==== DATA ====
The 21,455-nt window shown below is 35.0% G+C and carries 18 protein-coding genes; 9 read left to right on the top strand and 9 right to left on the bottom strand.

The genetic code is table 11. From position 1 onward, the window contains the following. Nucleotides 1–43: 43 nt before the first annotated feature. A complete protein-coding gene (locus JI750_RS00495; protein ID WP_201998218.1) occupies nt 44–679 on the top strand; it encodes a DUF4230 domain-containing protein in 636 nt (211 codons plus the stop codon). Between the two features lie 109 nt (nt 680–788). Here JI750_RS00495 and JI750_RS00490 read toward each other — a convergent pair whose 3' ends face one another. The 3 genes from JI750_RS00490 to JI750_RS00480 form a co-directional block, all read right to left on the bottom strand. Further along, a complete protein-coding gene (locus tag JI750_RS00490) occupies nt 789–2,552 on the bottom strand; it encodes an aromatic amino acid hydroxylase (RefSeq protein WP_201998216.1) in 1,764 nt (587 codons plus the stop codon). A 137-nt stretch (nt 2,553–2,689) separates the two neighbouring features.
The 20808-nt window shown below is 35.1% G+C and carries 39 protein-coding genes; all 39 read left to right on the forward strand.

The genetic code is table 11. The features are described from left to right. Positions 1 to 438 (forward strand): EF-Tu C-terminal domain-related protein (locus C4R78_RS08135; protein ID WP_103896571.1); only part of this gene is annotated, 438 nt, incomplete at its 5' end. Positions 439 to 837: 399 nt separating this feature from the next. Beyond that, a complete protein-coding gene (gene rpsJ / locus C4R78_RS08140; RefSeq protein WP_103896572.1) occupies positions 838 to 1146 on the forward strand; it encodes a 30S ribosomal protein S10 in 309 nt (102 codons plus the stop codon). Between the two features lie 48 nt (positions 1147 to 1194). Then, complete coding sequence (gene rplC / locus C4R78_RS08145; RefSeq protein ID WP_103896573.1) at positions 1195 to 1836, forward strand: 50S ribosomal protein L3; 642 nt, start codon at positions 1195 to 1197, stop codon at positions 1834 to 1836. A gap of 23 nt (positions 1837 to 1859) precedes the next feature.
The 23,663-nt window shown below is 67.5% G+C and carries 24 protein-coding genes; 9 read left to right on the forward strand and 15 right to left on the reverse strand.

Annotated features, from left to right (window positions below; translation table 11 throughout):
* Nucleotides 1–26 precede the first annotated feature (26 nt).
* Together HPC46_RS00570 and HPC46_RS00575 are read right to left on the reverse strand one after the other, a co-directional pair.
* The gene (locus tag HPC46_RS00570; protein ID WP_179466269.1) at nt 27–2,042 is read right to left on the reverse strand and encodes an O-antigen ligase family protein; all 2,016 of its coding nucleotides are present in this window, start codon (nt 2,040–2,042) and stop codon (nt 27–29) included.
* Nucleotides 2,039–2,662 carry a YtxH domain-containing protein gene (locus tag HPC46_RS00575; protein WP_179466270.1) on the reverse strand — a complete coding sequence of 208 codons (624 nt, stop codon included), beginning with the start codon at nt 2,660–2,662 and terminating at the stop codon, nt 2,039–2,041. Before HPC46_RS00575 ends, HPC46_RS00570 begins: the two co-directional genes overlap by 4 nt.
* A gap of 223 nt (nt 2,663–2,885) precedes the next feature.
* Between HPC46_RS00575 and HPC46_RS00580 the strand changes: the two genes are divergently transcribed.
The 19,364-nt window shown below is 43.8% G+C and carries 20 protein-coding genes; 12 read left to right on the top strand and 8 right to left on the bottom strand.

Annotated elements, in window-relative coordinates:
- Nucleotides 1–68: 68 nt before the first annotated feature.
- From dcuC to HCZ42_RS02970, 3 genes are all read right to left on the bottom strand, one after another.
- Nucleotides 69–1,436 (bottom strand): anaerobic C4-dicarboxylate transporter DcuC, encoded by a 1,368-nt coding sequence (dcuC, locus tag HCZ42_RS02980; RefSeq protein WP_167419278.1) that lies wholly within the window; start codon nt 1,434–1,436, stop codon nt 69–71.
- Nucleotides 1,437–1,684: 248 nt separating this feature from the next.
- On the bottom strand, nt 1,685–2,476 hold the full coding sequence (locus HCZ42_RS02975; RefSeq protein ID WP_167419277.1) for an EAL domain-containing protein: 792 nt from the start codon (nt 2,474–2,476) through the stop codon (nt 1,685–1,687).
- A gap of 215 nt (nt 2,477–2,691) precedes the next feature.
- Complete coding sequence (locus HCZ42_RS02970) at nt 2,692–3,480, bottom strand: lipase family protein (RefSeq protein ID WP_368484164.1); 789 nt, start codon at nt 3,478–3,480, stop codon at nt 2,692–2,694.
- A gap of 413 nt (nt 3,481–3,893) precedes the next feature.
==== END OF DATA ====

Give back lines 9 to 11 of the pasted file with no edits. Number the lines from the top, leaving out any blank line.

* The gene (locus tag HPC46_RS00570; protein ID WP_179466269.1) at nt 27–2,042 is read right to left on the reverse strand and encodes an O-antigen ligase family protein; all 2,016 of its coding nucleotides are present in this window, start codon (nt 2,040–2,042) and stop codon (nt 27–29) included.
* Nucleotides 2,039–2,662 carry a YtxH domain-containing protein gene (locus tag HPC46_RS00575; protein WP_179466270.1) on the reverse strand — a complete coding sequence of 208 codons (624 nt, stop codon included), beginning with the start codon at nt 2,660–2,662 and terminating at the stop codon, nt 2,039–2,041. Before HPC46_RS00575 ends, HPC46_RS00570 begins: the two co-directional genes overlap by 4 nt.
* A gap of 223 nt (nt 2,663–2,885) precedes the next feature.